Dutch Schools Reluctant to Accept Minority Pupils

26 April 2013

Dutch primary schools are refusing to accept children with an ethnic background, reports newspaper Trouw. The refusal is based on fears that children of an ethnic background will drive down test scores, and that those who do not speak Dutch as a first language will have a negative impact on the school’s performance scores. In addition, the schools are worried that they may become classified as “too black” and therefore unpopular with white parents. Trouw bases its report on information from the Nijmegen based KBA bureau following a research project.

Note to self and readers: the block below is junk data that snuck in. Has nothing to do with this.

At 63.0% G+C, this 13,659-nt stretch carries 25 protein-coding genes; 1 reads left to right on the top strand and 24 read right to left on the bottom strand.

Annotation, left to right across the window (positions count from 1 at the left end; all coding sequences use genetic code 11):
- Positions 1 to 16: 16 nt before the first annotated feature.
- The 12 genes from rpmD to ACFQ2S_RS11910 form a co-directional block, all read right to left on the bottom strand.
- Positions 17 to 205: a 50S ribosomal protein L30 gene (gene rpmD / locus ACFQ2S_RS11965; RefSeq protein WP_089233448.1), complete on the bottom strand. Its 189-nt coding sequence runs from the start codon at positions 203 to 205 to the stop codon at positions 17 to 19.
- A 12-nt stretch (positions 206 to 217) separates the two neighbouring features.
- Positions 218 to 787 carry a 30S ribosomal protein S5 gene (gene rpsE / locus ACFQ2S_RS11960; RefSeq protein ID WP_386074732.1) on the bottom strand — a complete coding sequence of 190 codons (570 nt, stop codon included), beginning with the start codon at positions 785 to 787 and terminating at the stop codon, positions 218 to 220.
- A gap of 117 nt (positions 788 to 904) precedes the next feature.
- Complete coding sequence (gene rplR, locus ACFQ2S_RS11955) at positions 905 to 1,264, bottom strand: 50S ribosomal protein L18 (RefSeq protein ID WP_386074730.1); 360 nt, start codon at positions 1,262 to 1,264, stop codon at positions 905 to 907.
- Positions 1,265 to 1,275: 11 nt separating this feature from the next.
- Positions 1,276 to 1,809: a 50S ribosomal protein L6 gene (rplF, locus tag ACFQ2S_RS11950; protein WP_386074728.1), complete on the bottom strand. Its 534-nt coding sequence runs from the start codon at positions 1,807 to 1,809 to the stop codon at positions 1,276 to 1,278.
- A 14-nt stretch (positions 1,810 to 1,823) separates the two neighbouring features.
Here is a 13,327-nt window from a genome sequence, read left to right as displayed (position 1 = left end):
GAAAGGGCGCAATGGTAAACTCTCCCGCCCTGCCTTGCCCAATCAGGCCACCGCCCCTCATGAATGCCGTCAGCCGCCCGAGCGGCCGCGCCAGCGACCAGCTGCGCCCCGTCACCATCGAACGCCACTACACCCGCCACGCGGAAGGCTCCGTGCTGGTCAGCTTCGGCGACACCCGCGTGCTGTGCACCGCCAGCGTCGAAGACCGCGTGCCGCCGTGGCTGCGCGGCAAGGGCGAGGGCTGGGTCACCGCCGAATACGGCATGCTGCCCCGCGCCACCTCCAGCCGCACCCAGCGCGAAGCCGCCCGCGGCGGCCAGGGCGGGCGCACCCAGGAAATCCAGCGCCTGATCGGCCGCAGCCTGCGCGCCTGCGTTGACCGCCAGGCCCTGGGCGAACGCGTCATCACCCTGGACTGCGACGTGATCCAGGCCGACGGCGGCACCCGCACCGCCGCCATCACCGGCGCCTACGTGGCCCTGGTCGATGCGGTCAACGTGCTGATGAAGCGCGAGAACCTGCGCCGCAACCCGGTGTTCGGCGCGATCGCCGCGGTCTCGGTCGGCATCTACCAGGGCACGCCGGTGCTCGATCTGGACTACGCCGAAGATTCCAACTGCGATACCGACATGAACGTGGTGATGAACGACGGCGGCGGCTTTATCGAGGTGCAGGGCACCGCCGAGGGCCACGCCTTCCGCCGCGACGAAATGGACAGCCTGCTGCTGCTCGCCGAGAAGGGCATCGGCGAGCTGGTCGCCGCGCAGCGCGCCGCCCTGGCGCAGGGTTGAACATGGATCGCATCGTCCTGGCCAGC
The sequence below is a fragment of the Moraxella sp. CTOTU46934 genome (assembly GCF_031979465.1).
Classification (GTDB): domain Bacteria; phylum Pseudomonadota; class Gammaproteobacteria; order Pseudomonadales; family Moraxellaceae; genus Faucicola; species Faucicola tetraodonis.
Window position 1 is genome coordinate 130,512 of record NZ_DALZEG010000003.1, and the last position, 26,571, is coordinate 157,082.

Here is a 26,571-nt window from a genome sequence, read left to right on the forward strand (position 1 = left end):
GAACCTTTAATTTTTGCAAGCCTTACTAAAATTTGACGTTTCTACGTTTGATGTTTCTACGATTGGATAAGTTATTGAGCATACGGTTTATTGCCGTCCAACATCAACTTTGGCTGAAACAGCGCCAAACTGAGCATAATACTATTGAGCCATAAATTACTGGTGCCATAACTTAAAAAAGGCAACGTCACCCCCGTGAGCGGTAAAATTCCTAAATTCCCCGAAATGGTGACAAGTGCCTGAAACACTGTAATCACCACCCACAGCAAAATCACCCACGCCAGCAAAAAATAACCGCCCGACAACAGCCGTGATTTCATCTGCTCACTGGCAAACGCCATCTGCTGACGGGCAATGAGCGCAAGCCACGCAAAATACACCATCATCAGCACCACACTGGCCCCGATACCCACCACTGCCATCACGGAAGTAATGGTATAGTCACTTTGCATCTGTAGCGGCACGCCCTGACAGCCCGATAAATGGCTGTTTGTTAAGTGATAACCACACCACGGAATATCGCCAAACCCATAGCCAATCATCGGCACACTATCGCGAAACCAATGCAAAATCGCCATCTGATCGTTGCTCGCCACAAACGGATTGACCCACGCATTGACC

Some 12% of Dutch primary schools have more than 50% ethnic-minority pupils. Parents of children with a minority background who try to register their children at white schools hit a variety of obstacles, Trouw said. These range from simply feeling unwelcome to long waiting lists. In some cases they are referred to a more mixed school ‘where there is more experience with language disadvantage’.